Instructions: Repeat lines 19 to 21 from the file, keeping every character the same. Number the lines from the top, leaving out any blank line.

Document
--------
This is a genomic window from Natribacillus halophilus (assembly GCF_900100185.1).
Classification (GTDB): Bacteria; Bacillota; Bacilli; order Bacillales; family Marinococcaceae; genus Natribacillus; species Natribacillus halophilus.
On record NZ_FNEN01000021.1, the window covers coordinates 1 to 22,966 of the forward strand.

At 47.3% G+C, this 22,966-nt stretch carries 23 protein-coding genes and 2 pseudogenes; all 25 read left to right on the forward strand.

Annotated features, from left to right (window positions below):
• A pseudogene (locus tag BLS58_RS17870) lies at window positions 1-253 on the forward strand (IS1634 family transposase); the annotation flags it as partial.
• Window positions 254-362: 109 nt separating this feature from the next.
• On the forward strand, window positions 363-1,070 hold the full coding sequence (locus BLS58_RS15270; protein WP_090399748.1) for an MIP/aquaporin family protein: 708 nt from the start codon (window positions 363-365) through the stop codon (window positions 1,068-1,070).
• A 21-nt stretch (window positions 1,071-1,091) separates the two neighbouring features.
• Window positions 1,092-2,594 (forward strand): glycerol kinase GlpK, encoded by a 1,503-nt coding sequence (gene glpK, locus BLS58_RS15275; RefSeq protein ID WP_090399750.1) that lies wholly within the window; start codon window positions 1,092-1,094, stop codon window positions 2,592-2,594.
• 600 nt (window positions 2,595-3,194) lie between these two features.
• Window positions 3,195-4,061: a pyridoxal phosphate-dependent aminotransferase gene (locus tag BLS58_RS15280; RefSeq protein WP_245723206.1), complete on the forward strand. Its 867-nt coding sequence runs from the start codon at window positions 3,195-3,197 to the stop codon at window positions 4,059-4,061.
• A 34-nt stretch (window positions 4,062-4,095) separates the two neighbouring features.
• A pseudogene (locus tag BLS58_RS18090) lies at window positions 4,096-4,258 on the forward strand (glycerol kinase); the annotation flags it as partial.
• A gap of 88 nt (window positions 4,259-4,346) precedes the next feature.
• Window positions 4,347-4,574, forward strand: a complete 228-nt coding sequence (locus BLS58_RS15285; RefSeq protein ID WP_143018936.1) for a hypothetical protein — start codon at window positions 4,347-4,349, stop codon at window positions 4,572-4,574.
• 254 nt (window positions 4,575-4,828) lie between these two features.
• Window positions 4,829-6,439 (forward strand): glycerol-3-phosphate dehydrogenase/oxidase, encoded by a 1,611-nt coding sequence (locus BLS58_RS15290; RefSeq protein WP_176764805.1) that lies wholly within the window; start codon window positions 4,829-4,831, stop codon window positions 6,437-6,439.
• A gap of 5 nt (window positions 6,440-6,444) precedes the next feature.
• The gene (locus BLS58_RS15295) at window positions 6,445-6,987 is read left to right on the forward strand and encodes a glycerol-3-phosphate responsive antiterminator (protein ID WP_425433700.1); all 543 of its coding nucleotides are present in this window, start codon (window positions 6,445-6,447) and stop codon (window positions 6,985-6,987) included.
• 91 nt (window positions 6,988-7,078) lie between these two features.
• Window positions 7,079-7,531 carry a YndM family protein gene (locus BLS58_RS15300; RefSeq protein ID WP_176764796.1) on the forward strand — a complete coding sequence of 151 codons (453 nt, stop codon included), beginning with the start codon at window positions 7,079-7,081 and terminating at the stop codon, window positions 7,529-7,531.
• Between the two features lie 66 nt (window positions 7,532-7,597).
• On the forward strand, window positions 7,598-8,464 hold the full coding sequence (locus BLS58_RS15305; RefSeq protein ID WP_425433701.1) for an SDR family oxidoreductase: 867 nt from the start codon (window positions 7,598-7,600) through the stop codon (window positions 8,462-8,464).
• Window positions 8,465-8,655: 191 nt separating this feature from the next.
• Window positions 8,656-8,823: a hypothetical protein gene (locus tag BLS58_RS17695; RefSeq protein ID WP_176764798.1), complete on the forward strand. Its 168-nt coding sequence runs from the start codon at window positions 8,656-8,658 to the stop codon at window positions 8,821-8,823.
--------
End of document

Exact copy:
• A gap of 5 nt (window positions 6,440-6,444) precedes the next feature.
• The gene (locus BLS58_RS15295) at window positions 6,445-6,987 is read left to right on the forward strand and encodes a glycerol-3-phosphate responsive antiterminator (protein ID WP_425433700.1); all 543 of its coding nucleotides are present in this window, start codon (window positions 6,445-6,447) and stop codon (window positions 6,985-6,987) included.
• 91 nt (window positions 6,988-7,078) lie between these two features.